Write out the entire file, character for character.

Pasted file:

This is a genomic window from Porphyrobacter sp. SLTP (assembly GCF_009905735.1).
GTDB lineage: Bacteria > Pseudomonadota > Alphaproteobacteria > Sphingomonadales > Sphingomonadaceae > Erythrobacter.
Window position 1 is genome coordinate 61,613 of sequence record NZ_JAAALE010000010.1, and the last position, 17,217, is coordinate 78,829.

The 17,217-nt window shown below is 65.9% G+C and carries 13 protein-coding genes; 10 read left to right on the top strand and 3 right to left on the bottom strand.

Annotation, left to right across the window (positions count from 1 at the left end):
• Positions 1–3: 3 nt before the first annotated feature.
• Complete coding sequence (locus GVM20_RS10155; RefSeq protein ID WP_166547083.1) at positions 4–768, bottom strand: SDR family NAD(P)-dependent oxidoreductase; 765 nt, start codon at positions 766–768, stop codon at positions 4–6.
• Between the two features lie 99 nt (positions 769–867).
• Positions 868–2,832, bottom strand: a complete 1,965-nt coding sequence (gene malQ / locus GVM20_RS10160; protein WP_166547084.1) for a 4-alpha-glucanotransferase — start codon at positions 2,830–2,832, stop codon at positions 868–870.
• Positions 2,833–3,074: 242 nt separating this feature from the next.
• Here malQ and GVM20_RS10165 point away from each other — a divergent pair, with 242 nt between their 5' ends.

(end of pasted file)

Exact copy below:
This is a genomic window from Porphyrobacter sp. SLTP (assembly GCF_009905735.1).
GTDB lineage: Bacteria > Pseudomonadota > Alphaproteobacteria > Sphingomonadales > Sphingomonadaceae > Erythrobacter.
Window position 1 is genome coordinate 61,613 of sequence record NZ_JAAALE010000010.1, and the last position, 17,217, is coordinate 78,829.

The 17,217-nt window shown below is 65.9% G+C and carries 13 protein-coding genes; 10 read left to right on the top strand and 3 right to left on the bottom strand.

Annotation, left to right across the window (positions count from 1 at the left end):
• Positions 1–3: 3 nt before the first annotated feature.
• Complete coding sequence (locus GVM20_RS10155; RefSeq protein ID WP_166547083.1) at positions 4–768, bottom strand: SDR family NAD(P)-dependent oxidoreductase; 765 nt, start codon at positions 766–768, stop codon at positions 4–6.
• Between the two features lie 99 nt (positions 769–867).
• Positions 868–2,832, bottom strand: a complete 1,965-nt coding sequence (gene malQ / locus GVM20_RS10160; protein WP_166547084.1) for a 4-alpha-glucanotransferase — start codon at positions 2,830–2,832, stop codon at positions 868–870.
• Positions 2,833–3,074: 242 nt separating this feature from the next.
• Here malQ and GVM20_RS10165 point away from each other — a divergent pair, with 242 nt between their 5' ends.